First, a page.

In addition to the method described above, a system is contemplated herein. The system comprises a computer system, connected to process tools, in which measurement results of product and test wafers can be stored. A database, on the computer system, maintains a record of the operating states of process tools. A program executing on the computer system can compare a measurement result against a target result and make appropriate modification to the record of the operating state of process tools in the database. The target result comprises a predetermined acceptable range for the measurement result and the comparison includes determining if the measurement result falls within or outside the acceptable range.

A computer-readable storage medium is also contemplated herein. The storage medium contains program instructions which can be implemented by an executable unit to control process tools. The storage medium includes measurement data, target data, and evaluation data. The measurement data corresponds to measurement results of product wafers after certain processing steps while the target data corresponds to a predetermined acceptable range for measurement results. The evaluation data indicates whether a measurement results falls within or outside the acceptable range. The instructions cause the executable unit to select the operating state of a process tool based on the evaluation data.

BRIEF DESCRIPTION OF THE DRAWINGS

Other objects and advantages of the invention will become apparent upon reading the following detailed description and upon reference to the accompanying drawings in which:

FIG. 1 is a flow diagram for an exemplary procedure for changing the operating state of a process tool in which a measurement result of a product wafer is found to be outside the acceptable range;

FIG. 2 is a graph showing the operating states of two representative process tools over time in which a measurement result of a product wafer is found to be outside of the acceptable range;

FIG. 3 is a flow diagram for an exemplary procedure for changing the operating state of a process tool in which a measurement result of a test wafer is found to be outside the acceptable range;

FIG. 4 is a graph showing the operating state of a representative process tool over time in which a measurement result of a test wafer is found to be outside the acceptable range; and

FIG. 5 is an exemplary block diagram of the interconnection of a process tool and a computer system for implementation of the method described herein.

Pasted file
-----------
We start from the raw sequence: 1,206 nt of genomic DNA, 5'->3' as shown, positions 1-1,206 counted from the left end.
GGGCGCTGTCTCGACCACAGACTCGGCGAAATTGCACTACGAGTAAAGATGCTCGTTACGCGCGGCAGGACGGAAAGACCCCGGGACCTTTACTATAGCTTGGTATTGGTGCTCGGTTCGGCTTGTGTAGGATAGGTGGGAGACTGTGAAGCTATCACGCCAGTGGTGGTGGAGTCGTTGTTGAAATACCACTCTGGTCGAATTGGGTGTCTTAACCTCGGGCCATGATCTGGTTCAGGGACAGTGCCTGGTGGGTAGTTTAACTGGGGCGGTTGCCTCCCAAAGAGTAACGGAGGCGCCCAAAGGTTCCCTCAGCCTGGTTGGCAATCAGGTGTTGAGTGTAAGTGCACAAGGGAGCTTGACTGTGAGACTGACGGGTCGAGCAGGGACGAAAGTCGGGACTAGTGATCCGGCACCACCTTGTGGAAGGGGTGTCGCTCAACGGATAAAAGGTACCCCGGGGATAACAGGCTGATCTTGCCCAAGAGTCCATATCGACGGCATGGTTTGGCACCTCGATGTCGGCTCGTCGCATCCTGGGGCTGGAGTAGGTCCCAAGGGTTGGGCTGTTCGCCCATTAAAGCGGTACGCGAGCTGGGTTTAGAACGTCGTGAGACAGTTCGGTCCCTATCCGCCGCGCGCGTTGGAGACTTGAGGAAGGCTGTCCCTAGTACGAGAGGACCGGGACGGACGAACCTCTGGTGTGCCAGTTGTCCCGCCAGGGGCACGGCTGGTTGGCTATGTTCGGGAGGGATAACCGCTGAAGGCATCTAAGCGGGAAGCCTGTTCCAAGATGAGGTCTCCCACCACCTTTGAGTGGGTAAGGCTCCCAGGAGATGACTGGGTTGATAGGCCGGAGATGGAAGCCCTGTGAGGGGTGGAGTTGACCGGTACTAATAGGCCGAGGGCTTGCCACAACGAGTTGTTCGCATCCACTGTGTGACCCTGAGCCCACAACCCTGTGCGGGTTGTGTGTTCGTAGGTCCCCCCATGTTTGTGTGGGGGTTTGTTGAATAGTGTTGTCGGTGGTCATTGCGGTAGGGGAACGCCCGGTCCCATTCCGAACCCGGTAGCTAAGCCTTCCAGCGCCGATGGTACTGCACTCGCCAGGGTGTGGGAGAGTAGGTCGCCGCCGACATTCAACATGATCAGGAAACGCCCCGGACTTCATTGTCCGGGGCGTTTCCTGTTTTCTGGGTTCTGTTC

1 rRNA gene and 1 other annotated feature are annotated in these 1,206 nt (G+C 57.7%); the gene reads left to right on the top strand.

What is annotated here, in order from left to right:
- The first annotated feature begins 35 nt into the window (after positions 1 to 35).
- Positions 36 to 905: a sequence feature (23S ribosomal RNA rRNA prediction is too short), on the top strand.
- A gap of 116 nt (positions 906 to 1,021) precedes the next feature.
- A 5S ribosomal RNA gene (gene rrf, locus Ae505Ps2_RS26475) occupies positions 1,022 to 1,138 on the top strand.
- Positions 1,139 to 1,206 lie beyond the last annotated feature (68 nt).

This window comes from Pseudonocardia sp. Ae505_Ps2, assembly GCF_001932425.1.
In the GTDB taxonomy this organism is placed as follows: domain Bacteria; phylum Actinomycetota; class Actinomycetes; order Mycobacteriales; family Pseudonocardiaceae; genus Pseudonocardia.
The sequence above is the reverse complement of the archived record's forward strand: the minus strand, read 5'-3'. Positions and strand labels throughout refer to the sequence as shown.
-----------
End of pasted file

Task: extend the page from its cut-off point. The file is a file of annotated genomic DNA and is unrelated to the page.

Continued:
While the invention is susceptible to various modifications and alternative forms, specific embodiments thereof are shown by way of example in the drawings and will herein be described in detail. It should be understood, however, that the drawings and detailed description thereto are not intended to limit the invention to the particular form disclosed. On the contrary, the intention is to cover all modifications, equivalents, and alternatives falling within the spirit and scope of the present invention.

DETAILED DESCRIPTION OF THE PREFERRED EMBODIMENTS

Turning to the drawings, a procedure for changing an operating state of a process tool that includes some embodiments of the method recited herein is given in FIG. 1. A process tool is initially in the up state (box 10) and is processing product wafers. At some point in the process flow subsequent to processing by the tool in question, a representative product wafer has a measurement (box 12) performed on it. Several different types of measurements could be made including quantity of defects on the wafer, resistivity of the wafer, or thickness and uniformity of a coating deposited on the wafer. This measurement result is then compared (box 14) to a predetermined acceptable range. If the measurement result is within the acceptable range, the process tool remains in the up state (box 38); otherwise, this tool is placed in the conditional state (box 16). In the case of the result being outside the acceptable range, not only is the process tool depicted in FIG. 1 placed in the conditional state but other process tools that have handled the product wafer with an unacceptable measurement result may be placed in the conditional state as well.

Once the process tool is placed in the conditional state (box 16), personnel must investigate and determine the process tool or tools causing the measurement result to be outside the acceptable range before a predetermined expiration point is reached (box 18). The expiration point may be a time-out period of time or a set number of product wafers handled by the tool. While in the conditional state, the process tool can continue to process product wafers. In the event the process tool is not functioning correctly, the limited period that the tool can remain in the conditional state limits the quantity of defective wafers produced by the tool. The allowable period that the process tool can remain in the conditional state is determined by past performance of the tool. For example, if the tool is rarely responsible for problems with product wafers, the period until the expiration point can be made very long. Conversely, if the tool is often responsible for problems with product wafers, the period until the expiration point can be made very short to reduce the risk of producing defective wafers or set to zero to completely eliminate the risk.